Since April 2017, U.S. and NRC researchers have been working at our ice tank facility in St. John's, building scale models of potential ship designs and testing them in a wide range of ice conditions to evaluate their propulsion capabilities, ice resistance and maneuverability. From this research, the U.S. Coast Guard can set the baseline requirements for its new icebreaker. The study has also given a new generation of researchers hands-on experience modelling the vessels that create safe waterways for supplying northern communities and studying climate change.


A platform for international connections

Opening the door to foreign markets

Canada's National Office for the EUREKA network provides a first point of contact for Canadian innovators seeking access to global value chains and foreign markets through transnational collaborations with one or more of EUREKA's 40+ member countries. In 2017–2018, a total of 28 Canadian innovators (primarily SMEs) launched new EUREKA projects with 42 foreign partners worth a total of €28.94 million. NRC IRAP provided support to 43 Canadian SMEs involved in new and ongoing EUREKA projects.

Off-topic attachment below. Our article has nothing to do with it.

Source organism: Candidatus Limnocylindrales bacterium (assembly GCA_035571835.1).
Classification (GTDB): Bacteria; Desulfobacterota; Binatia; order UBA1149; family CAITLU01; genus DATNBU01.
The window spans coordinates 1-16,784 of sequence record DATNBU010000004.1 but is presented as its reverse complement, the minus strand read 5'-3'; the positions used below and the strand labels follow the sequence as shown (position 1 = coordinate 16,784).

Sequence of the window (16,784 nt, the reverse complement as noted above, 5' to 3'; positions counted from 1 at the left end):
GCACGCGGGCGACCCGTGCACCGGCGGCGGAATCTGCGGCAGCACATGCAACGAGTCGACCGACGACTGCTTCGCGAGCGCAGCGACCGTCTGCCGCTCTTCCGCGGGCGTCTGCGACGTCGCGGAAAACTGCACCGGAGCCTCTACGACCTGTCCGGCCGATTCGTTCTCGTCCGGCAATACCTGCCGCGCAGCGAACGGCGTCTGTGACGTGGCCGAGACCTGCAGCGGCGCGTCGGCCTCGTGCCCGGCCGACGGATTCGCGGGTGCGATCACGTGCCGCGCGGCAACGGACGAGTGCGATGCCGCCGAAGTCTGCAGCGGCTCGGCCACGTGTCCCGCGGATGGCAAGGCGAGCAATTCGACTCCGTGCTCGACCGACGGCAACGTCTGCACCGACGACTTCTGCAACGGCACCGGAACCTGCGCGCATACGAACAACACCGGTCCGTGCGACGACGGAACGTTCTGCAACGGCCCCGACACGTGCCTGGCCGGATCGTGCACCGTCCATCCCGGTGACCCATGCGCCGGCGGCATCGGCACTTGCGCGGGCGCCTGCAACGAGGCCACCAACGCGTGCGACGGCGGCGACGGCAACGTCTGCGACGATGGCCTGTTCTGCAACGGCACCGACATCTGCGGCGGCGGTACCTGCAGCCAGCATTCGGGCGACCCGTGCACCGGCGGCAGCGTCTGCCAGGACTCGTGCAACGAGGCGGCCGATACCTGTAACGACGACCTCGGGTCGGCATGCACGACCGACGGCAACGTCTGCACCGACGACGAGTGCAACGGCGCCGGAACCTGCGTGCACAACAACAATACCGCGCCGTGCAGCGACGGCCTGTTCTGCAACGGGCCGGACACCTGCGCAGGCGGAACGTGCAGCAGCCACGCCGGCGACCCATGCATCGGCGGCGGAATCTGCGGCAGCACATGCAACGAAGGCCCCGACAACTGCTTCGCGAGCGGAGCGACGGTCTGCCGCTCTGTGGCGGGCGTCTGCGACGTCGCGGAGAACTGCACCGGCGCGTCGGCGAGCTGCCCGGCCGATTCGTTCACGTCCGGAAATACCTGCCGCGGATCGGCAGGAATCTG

Where partners in innovation collaborate to solve new challenges

Collaboration is key to leading-edge research that delivers benefits across multiple sectors. We work with thousands of private and public organizations each year, offering universities, industry and all levels of government a unique platform where they can join together and build on each other's expertise. In doing so, we ultimately leverage and complement each other's capabilities.

Helping industrial R&D consortia break through

The NRC coordinates several industrial R&D groups that bring the private sector, government and academia together to tackle common challenges.